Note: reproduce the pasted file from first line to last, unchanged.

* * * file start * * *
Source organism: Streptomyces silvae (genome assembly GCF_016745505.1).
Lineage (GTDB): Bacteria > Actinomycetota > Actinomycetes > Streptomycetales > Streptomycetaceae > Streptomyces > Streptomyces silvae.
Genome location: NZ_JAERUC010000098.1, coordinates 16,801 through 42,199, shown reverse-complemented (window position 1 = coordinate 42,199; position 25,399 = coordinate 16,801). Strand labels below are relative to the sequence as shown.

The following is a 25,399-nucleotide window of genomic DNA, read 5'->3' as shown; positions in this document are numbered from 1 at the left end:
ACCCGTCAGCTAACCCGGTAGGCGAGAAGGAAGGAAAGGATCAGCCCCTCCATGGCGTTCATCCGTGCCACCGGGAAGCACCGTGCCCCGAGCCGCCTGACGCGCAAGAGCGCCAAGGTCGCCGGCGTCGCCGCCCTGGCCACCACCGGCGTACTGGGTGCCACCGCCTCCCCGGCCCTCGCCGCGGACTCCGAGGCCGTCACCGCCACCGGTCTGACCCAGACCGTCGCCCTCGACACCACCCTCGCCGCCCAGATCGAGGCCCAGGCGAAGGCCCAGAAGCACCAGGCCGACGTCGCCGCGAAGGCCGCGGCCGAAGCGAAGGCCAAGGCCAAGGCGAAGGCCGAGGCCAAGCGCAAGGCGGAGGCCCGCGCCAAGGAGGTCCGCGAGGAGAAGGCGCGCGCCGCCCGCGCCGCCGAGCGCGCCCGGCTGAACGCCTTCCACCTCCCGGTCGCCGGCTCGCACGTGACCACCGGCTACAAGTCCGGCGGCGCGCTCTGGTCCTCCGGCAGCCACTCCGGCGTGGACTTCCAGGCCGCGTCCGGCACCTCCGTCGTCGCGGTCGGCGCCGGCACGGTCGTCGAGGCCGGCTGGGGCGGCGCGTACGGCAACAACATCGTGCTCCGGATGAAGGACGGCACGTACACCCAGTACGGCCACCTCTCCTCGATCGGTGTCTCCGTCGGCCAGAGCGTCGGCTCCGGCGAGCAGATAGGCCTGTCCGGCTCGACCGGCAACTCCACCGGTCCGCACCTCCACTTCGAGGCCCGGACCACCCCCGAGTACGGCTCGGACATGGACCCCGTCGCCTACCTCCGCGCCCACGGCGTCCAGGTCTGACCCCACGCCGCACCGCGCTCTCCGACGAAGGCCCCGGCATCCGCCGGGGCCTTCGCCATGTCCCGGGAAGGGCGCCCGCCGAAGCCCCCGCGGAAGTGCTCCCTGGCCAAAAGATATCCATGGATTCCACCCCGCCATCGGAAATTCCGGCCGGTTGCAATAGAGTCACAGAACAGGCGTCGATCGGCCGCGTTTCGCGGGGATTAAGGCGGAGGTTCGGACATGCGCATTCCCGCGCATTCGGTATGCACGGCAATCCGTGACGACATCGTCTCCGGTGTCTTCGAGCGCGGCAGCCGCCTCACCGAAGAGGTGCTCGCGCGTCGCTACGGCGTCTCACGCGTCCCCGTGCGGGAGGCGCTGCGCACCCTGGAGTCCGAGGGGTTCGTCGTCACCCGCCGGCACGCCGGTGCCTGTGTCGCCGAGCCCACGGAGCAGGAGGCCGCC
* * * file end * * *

Source organism: Streptomyces silvae (genome assembly GCF_016745505.1).
Lineage (GTDB): Bacteria > Actinomycetota > Actinomycetes > Streptomycetales > Streptomycetaceae > Streptomyces > Streptomyces silvae.
Genome location: NZ_JAERUC010000098.1, coordinates 16,801 through 42,199, shown reverse-complemented (window position 1 = coordinate 42,199; position 25,399 = coordinate 16,801). Strand labels below are relative to the sequence as shown.

The following is a 25,399-nucleotide window of genomic DNA, read 5'->3' as shown; positions in this document are numbered from 1 at the left end:
ACCCGTCAGCTAACCCGGTAGGCGAGAAGGAAGGAAAGGATCAGCCCCTCCATGGCGTTCATCCGTGCCACCGGGAAGCACCGTGCCCCGAGCCGCCTGACGCGCAAGAGCGCCAAGGTCGCCGGCGTCGCCGCCCTGGCCACCACCGGCGTACTGGGTGCCACCGCCTCCCCGGCCCTCGCCGCGGACTCCGAGGCCGTCACCGCCACCGGTCTGACCCAGACCGTCGCCCTCGACACCACCCTCGCCGCCCAGATCGAGGCCCAGGCGAAGGCCCAGAAGCACCAGGCCGACGTCGCCGCGAAGGCCGCGGCCGAAGCGAAGGCCAAGGCCAAGGCGAAGGCCGAGGCCAAGCGCAAGGCGGAGGCCCGCGCCAAGGAGGTCCGCGAGGAGAAGGCGCGCGCCGCCCGCGCCGCCGAGCGCGCCCGGCTGAACGCCTTCCACCTCCCGGTCGCCGGCTCGCACGTGACCACCGGCTACAAGTCCGGCGGCGCGCTCTGGTCCTCCGGCAGCCACTCCGGCGTGGACTTCCAGGCCGCGTCCGGCACCTCCGTCGTCGCGGTCGGCGCCGGCACGGTCGTCGAGGCCGGCTGGGGCGGCGCGTACGGCAACAACATCGTGCTCCGGATGAAGGACGGCACGTACACCCAGTACGGCCACCTCTCCTCGATCGGTGTCTCCGTCGGCCAGAGCGTCGGCTCCGGCGAGCAGATAGGCCTGTCCGGCTCGACCGGCAACTCCACCGGTCCGCACCTCCACTTCGAGGCCCGGACCACCCCCGAGTACGGCTCGGACATGGACCCCGTCGCCTACCTCCGCGCCCACGGCGTCCAGGTCTGACCCCACGCCGCACCGCGCTCTCCGACGAAGGCCCCGGCATCCGCCGGGGCCTTCGCCATGTCCCGGGAAGGGCGCCCGCCGAAGCCCCCGCGGAAGTGCTCCCTGGCCAAAAGATATCCATGGATTCCACCCCGCCATCGGAAATTCCGGCCGGTTGCAATAGAGTCACAGAACAGGCGTCGATCGGCCGCGTTTCGCGGGGATTAAGGCGGAGGTTCGGACATGCGCATTCCCGCGCATTCGGTATGCACGGCAATCCGTGACGACATCGTCTCCGGTGTCTTCGAGCGCGGCAGCCGCCTCACCGAAGAGGTGCTCGCGCGTCGCTACGGCGTCTCACGCGTCCCCGTGCGGGAGGCGCTGCGCACCCTGGAGTCCGAGGGGTTCGTCGTCACCCGCCGGCACGCCGGTGCCTGTGTCGCCGAGCCCACGGAGCAGGAGGCCGCC